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Lung Cancer |

Non-small Cell Lung Cancer Masquerading as Early Onset Dementia: A Known Entity With an Unknown Presentation FREE TO VIEW

Ameer Rasheed, MD; Viswanath Vasudevan, MD; Qammar Abbas, MD
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The Brooklyn Hospital Center, Brooklyn, NY


Chest. 2014;146(4_MeetingAbstracts):621A. doi:10.1378/chest.1994330
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Abstract

SESSION TITLE: Cancer Case Report Posters II

SESSION TYPE: Affiliate Case Report Poster

PRESENTED ON: Tuesday, October 28, 2014 at 01:30 PM - 02:30 PM

INTRODUCTION: Non-small cell lung cancer (NSCLC) is the leading cause of mortality. It usually presents as lung mass with early metastasis. Central nervous system metastases presents as single ring enhanced lesion, causing seizures, focal deficits and headaches. We report a unique case of NSCLC without any evident lung mass presenting as gradual memory decline in otherwise healthy young female.

CASE PRESENTATION: A 61-year-old woman otherwise healthy, with 30-pack-year smoking history, presented with the only symptom of progressive memory loss over last few weeks. CBC, CMP, coagulation profile, ESR, and CRP were normal. CT head showed 2cm round lesion in right occipital region. MRI brain showed multiple cerebral and cerebellar ring-enhancing lesions. T-SPOT TB, toxoplasma antibodies and HIV testing were negative. CT of chest showed scattered areas of moderate emphysema but no definite mass or nodule. CT of abdomen/pelvis was unremarkable. Malignancy was though least likely due to absence of a mass lesion on contrast enhanced imaging, atypical symptoms and presence of multiple ring enhancing lesions bilaterally. Right posterior temporal craniotomy was performed and biopsy revealed poorly differentiated non-small cell carcinoma with lung primary. It was negative for ALK or EGFR mutation. She received brain radiation therapy.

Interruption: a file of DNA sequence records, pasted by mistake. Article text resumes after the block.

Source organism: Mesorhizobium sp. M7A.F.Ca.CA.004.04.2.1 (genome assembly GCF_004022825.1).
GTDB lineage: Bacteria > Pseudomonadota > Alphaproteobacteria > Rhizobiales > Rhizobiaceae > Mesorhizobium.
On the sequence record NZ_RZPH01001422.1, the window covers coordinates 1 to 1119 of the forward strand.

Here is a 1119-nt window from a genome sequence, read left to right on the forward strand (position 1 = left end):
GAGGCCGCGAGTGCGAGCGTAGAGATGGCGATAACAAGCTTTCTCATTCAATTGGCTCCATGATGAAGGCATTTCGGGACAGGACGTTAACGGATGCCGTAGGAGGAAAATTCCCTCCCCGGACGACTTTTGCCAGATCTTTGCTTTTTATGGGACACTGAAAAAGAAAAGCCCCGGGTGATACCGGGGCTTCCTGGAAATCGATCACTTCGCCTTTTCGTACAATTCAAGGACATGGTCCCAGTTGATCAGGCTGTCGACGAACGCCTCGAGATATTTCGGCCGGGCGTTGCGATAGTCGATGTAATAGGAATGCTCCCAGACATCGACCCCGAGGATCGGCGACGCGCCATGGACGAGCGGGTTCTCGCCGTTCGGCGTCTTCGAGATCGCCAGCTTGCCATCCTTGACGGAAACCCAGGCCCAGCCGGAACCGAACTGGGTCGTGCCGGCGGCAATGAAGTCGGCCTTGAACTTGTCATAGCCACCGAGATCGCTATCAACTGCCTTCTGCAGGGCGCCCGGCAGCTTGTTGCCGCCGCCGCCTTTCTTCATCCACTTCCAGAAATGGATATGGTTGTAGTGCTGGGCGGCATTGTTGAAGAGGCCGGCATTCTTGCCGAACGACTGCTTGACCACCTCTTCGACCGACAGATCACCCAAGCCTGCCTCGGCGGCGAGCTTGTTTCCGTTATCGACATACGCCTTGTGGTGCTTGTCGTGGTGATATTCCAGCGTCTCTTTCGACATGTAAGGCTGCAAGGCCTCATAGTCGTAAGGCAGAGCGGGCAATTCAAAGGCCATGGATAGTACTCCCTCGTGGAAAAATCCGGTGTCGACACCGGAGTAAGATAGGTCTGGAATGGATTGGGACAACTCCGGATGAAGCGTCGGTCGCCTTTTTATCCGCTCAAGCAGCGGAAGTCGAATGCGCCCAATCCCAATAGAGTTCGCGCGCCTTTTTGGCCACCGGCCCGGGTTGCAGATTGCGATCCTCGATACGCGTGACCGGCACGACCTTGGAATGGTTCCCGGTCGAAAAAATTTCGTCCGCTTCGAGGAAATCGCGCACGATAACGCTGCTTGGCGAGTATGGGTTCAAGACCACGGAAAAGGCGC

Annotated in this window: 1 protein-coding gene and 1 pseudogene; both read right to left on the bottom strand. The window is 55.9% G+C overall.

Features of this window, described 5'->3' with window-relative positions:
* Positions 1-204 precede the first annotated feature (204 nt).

DISCUSSION: There are rare case of memory loss associated with Limbic Encephalitis, a paraneuplastic syndrome associated with adenocarcinoma. Diagnosis of limbic encephalitis is made on an MRI showing temporal lobe enhancement and by presence of anti-hu antibodies. Our patient did not have limbic encephalitis and her memory loss was likely secondary to temporal lobe dysfuntion. Treatment includes immunotherapy (if tumor is EGFR or ALK positive) and a combination of surgery and chemotherapy for primary lung mass. ALK positive NSCL commonly goes to CNS and responds to immunotherapy. The treatment guidelines are lacking for an EGFR and ALK negative NSCLC without any evident lung mass.

CONCLUSIONS: NSCLS may have metastasis to CNS in early disease without evident lung mass and may present as a gradual decline in memory mimicking early onset of dementia in otherwise an asymptomatic patient. NCSCL should be kept in mind as part of the differential diagnosis in these cases particularly in presence of a strong smoking history.

Reference #1: Said S1, Cooper CJ, Reyna E, Alkhateeb H, Diaz J, Nahleh Z. Paraneoplastic limbic encephalitis, an uncommon presentation of a common cancer. Am J Case Rep. 2013 Oct 1;14:391-4.

DISCLOSURE: The following authors have nothing to disclose: Ameer Rasheed, Viswanath Vasudevan, Qammar Abbas

No Product/Research Disclosure Information


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